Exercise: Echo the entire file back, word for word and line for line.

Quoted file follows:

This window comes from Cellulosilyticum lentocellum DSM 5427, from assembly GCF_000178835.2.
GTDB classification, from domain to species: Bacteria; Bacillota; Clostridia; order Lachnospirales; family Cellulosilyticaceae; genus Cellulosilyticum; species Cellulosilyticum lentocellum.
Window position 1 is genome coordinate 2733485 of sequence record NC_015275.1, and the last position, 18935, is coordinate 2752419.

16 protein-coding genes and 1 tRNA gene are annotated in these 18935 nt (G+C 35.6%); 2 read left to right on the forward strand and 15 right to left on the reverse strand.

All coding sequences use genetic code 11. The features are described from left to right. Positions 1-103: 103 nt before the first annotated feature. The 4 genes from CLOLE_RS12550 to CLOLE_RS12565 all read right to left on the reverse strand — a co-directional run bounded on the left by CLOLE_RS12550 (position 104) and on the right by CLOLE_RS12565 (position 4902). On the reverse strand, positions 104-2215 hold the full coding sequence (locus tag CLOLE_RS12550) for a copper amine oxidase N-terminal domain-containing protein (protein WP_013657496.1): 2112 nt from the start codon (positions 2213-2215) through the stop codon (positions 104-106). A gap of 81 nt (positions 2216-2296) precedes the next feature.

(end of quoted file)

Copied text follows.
This window comes from Cellulosilyticum lentocellum DSM 5427, from assembly GCF_000178835.2.
GTDB classification, from domain to species: Bacteria; Bacillota; Clostridia; order Lachnospirales; family Cellulosilyticaceae; genus Cellulosilyticum; species Cellulosilyticum lentocellum.
Window position 1 is genome coordinate 2733485 of sequence record NC_015275.1, and the last position, 18935, is coordinate 2752419.

16 protein-coding genes and 1 tRNA gene are annotated in these 18935 nt (G+C 35.6%); 2 read left to right on the forward strand and 15 right to left on the reverse strand.

All coding sequences use genetic code 11. The features are described from left to right. Positions 1-103: 103 nt before the first annotated feature. The 4 genes from CLOLE_RS12550 to CLOLE_RS12565 all read right to left on the reverse strand — a co-directional run bounded on the left by CLOLE_RS12550 (position 104) and on the right by CLOLE_RS12565 (position 4902). On the reverse strand, positions 104-2215 hold the full coding sequence (locus tag CLOLE_RS12550) for a copper amine oxidase N-terminal domain-containing protein (protein WP_013657496.1): 2112 nt from the start codon (positions 2213-2215) through the stop codon (positions 104-106). A gap of 81 nt (positions 2216-2296) precedes the next feature.